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By Dan Rudy 

Annual bird count affected by adverse weather

 

Dan Rudy/ Wrangell Sentinel

An Anna's hummingbird locates some nectar outside a Wrangell home Jan. 3, during the annual Audubon Bird Count.

Wrangell bird-watchers braved crisp weather and rough water on Jan. 3 to participate in this year's 115th annual Audubon Society Christmas Bird Count.

Volunteers around the country pick a date between Dec. 14 and Jan. 4, and have 24 hours to record as many birds as possible within a seven-mile radius of a given point. Information is then submitted to the Audubon Society for record-keeping.

Alaskans have been participating in the annual count since 1990, though the Audubons have been active in the state since 1941. Last year some 37 counts were held around the state, with more than 1,000 observers spotting 124,854 specimens of 139 different species of bird.

Fifteen birders participated in Wrangell's count, taking five routes within their designated 15-mile diameter circle. Between them, 51 different species of bird were identified, with 3,485 individual specimens counted in all.

"It was pretty much the normal birds we see," said Dennis Strom, a birder who conducted the water count.

Figures are down from last year, where 19 participants counted 5,620 birds of 52 different species. Strom said weather played a role. It had been a very windy day, and rough water prevented them from getting down the Back Channel in their boat.

Strom also noticed feeder counts were lower than usual this year, attributing that to milder winter weather. While he may go through 200 pounds of seed during the winter in his own feeder, this year he said it'll be half that.

Among the birds counted were a big flock of Western grebes; some cormorants; two species of gull, including one white-winged variety normally found around the Gulf of Mexico; 892 goldeneye mallards; 130 ravens; 291 crows; and 182 Dark-eyed Juncos.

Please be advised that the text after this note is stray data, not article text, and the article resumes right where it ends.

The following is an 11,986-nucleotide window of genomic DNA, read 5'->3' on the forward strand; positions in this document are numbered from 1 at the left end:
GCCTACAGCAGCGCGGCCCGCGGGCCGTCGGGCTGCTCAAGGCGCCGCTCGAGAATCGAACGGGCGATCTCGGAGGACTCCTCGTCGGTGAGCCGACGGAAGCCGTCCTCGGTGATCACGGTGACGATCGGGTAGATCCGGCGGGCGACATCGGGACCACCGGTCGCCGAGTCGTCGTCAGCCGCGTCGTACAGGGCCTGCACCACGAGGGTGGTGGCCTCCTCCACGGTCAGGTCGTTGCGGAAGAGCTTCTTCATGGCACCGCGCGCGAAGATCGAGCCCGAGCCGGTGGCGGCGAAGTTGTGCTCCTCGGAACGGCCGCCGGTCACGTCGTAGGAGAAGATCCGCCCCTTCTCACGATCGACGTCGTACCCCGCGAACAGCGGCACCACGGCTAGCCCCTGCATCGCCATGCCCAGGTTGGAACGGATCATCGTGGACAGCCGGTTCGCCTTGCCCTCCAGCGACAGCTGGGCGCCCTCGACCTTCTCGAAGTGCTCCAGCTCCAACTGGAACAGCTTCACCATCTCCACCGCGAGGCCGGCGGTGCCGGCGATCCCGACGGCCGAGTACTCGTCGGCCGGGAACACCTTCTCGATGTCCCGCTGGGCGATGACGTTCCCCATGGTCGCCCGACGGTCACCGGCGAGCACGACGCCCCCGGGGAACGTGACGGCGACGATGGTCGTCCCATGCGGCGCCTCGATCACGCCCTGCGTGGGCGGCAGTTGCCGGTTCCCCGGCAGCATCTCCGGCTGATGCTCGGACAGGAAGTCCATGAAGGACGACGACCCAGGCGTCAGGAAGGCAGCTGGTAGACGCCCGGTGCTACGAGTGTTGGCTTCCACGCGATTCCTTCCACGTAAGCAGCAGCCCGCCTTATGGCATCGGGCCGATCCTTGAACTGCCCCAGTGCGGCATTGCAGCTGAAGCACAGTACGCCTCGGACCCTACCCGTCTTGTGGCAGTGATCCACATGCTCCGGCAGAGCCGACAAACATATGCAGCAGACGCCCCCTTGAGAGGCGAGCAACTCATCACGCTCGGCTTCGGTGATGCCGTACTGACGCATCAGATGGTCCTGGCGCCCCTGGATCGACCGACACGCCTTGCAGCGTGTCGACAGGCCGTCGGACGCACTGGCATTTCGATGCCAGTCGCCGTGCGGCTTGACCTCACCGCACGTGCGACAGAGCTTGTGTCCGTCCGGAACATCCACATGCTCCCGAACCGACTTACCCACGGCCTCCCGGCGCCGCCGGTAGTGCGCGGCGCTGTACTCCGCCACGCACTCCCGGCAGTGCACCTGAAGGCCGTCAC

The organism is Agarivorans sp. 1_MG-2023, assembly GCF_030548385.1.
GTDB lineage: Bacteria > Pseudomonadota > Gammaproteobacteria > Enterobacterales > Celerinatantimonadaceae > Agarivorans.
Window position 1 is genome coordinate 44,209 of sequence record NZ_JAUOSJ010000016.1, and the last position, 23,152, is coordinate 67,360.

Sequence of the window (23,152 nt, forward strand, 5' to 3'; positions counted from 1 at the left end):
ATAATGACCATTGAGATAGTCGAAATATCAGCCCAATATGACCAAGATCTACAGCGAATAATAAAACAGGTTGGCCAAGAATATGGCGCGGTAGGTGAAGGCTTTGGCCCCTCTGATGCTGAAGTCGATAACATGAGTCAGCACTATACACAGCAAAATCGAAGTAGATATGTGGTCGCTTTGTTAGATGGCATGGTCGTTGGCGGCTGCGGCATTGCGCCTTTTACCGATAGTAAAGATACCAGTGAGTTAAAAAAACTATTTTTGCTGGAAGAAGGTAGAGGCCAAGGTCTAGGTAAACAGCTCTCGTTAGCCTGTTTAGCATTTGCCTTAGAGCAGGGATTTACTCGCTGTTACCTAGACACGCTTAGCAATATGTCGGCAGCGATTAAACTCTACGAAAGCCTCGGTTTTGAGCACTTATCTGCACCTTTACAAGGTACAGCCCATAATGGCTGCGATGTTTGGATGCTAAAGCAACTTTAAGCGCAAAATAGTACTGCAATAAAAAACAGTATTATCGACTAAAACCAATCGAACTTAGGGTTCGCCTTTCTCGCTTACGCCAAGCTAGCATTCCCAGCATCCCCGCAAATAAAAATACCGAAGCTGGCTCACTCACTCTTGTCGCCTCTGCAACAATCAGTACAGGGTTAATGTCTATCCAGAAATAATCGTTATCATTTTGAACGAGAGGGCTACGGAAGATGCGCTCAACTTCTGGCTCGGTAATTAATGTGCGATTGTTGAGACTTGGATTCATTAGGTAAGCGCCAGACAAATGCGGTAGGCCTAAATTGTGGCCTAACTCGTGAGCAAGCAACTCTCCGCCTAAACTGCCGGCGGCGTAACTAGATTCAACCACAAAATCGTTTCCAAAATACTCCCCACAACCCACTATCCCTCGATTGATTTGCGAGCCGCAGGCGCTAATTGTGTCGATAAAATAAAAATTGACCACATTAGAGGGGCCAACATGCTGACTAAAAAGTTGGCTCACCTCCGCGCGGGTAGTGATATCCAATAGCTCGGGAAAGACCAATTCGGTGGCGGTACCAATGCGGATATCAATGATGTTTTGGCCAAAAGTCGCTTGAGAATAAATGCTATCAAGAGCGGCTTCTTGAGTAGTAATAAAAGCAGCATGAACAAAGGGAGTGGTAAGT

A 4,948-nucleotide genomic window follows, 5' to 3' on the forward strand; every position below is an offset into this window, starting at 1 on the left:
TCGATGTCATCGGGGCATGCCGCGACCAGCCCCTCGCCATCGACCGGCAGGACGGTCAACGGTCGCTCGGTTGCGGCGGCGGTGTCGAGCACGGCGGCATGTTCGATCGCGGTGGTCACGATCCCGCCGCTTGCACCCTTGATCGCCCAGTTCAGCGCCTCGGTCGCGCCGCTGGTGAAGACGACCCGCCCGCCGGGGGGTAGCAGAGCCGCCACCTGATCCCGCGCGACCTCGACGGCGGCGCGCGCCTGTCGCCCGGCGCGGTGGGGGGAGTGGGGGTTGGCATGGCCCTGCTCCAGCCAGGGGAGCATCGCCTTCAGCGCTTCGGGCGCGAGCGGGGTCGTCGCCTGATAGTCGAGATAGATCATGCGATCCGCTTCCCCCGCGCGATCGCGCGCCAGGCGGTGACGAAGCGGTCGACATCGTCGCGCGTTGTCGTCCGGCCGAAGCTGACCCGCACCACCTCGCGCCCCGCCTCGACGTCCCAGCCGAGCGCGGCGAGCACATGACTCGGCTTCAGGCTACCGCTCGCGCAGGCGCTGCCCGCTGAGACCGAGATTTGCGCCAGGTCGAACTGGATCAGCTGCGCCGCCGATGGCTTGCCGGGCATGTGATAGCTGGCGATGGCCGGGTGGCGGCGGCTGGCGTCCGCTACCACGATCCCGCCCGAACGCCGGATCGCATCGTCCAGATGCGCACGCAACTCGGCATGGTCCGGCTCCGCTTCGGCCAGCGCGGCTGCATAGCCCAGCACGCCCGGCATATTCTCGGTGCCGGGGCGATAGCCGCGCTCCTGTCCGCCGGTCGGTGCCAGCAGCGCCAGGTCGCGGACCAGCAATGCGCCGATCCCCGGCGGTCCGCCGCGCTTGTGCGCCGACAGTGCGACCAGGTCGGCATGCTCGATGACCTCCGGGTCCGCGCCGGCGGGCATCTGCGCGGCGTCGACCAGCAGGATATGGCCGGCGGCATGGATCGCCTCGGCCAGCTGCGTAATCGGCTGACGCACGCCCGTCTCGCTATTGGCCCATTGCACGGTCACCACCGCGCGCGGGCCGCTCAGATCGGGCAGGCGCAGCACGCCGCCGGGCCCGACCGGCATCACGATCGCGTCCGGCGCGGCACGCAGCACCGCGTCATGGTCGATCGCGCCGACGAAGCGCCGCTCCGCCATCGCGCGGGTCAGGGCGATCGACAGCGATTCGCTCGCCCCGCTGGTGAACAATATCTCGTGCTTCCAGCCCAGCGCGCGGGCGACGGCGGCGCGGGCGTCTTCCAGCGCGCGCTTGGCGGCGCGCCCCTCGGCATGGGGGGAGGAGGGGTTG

The species found around Wrangell are predominately water birds, but once in a while an atypical variety will turn up. Among the count, an Anna's hummingbird was counted by Bonnie Demerjian and Carol Ross, rather than the more usual Rufus type.

"Every once in awhile in the winter we have these stray Anna's," Demerjian explained.

The count takes place in the winter time because seasonally migratory birds have by then tended to return south.

"It's nice to see what's resident in North America," said Demerjian, one of the counters. "We like to think of them as 'our' birds, but they spend more time in Central and South America."

She also participates in the Audubon's Great Backyard Bird Count each February.

"That's supposed to be a late-winter survey of what's around," she explained.

Bird-watchers are attracted to the pastime for a variety of reasons.

Ross has resumed bird-watching in the past decade or so, but had initially taken an interest in it in sixth grade. Her teacher in Ellensburg, Wash., Miss Munson, first got Ross started.

"I was so lucky to have her as a teacher," Ross recalled. "She got many people in the class interested in birding."

Strom enjoys being outdoors, as well as the birds themselves. He said it has been a hobby of his for over half a century.

It is an exercise in attention, as well; one has to be sharp-eyed to pick out the multiple flutters of Oregon Dark-eyed juncos collecting in trees and hopping about the underbrush around town.

"There's always something different about birding," Ross said. "It really is kind of an intellectual exercise."

 

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